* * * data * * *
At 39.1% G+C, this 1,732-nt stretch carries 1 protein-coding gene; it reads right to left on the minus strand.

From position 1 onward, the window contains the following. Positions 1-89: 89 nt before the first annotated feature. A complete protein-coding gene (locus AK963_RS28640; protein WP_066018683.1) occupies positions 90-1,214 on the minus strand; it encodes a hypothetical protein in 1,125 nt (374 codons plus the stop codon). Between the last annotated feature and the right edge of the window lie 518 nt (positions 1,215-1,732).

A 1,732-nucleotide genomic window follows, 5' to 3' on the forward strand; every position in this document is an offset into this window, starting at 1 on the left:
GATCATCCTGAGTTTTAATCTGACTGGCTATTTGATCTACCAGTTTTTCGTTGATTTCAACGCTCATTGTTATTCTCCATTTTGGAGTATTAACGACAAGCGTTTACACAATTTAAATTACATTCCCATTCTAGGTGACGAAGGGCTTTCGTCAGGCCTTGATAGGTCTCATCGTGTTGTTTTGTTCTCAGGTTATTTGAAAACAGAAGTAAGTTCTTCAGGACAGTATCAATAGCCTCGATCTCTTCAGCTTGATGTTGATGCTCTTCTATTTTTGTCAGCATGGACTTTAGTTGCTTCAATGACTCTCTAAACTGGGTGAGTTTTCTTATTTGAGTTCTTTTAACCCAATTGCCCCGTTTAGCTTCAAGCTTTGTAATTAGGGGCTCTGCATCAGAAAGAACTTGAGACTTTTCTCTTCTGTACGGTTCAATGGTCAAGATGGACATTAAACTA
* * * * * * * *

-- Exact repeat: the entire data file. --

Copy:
At 39.1% G+C, this 1,732-nt stretch carries 1 protein-coding gene; it reads right to left on the minus strand.

From position 1 onward, the window contains the following. Positions 1-89: 89 nt before the first annotated feature. A complete protein-coding gene (locus AK963_RS28640; protein WP_066018683.1) occupies positions 90-1,214 on the minus strand; it encodes a hypothetical protein in 1,125 nt (374 codons plus the stop codon). Between the last annotated feature and the right edge of the window lie 518 nt (positions 1,215-1,732).

A 1,732-nucleotide genomic window follows, 5' to 3' on the forward strand; every position in this document is an offset into this window, starting at 1 on the left:
GATCATCCTGAGTTTTAATCTGACTGGCTATTTGATCTACCAGTTTTTCGTTGATTTCAACGCTCATTGTTATTCTCCATTTTGGAGTATTAACGACAAGCGTTTACACAATTTAAATTACATTCCCATTCTAGGTGACGAAGGGCTTTCGTCAGGCCTTGATAGGTCTCATCGTGTTGTTTTGTTCTCAGGTTATTTGAAAACAGAAGTAAGTTCTTCAGGACAGTATCAATAGCCTCGATCTCTTCAGCTTGATGTTGATGCTCTTCTATTTTTGTCAGCATGGACTTTAGTTGCTTCAATGACTCTCTAAACTGGGTGAGTTTTCTTATTTGAGTTCTTTTAACCCAATTGCCCCGTTTAGCTTCAAGCTTTGTAATTAGGGGCTCTGCATCAGAAAGAACTTGAGACTTTTCTCTTCTGTACGGTTCAATGGTCAAGATGGACATTAAACTA